Aristotle's 'Problemata' in Different Times and Tongues

Aristotle's "Problemata" in Different Times and Tongues

Mediaevalia Lovaniensia 39

Communication leads to an evolution of knowledge, and the free exchange of knowledge leads to fresh findings. In the Middle Ages things were no different. The inheritance of ancient knowledge deeply influenced medieval thought. The writings of ancient Greek philosophers such as Aristotle reached medieval readers primarily through translations. Translators made an interpretation of the source-text, and their translations became the subject of commentaries. An understanding of the complex web of relations among source-texts, translations, and commentaries reveals how scientific thinking evolved during the Middle Ages. Aristotle's Problemata, a text provoking various questions about scientific and everyday topics, amply illustrates the communication of ideas during the transition between antiquity and the Renaissance.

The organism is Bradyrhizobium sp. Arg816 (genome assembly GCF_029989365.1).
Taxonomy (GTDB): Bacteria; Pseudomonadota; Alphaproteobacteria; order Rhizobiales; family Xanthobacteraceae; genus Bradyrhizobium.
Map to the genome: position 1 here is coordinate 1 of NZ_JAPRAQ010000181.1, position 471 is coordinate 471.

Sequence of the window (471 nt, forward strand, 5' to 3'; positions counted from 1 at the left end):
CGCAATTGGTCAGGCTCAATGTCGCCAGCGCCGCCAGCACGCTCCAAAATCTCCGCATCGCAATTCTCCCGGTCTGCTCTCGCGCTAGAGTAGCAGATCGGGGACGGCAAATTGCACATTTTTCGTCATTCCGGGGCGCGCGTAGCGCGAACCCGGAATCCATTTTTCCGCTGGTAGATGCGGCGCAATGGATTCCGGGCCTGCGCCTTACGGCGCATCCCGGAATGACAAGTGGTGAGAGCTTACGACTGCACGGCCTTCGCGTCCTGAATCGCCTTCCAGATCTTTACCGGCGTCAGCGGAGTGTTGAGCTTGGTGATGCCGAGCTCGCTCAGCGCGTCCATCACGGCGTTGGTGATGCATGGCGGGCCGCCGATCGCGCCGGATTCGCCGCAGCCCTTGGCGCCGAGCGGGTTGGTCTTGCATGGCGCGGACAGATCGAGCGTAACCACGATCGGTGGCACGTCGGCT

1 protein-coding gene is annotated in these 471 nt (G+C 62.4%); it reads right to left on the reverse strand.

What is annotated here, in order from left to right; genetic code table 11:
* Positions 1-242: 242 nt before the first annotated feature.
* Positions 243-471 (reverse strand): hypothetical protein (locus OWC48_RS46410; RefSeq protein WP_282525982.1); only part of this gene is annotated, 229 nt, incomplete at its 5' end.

Also of interest

Opening Up Middle English Manuscripts
Literary and Visual Approaches
Kathryn Kerby-Fulton, Maidie Hilmo, Linda Olson

Series

Mediaevalia Lovaniensia

Subjects

Interdisciplinary Studies : Classics
Philosophy : History of Philosophy
Interdisciplinary Studies : Medieval and Renaissance Studies

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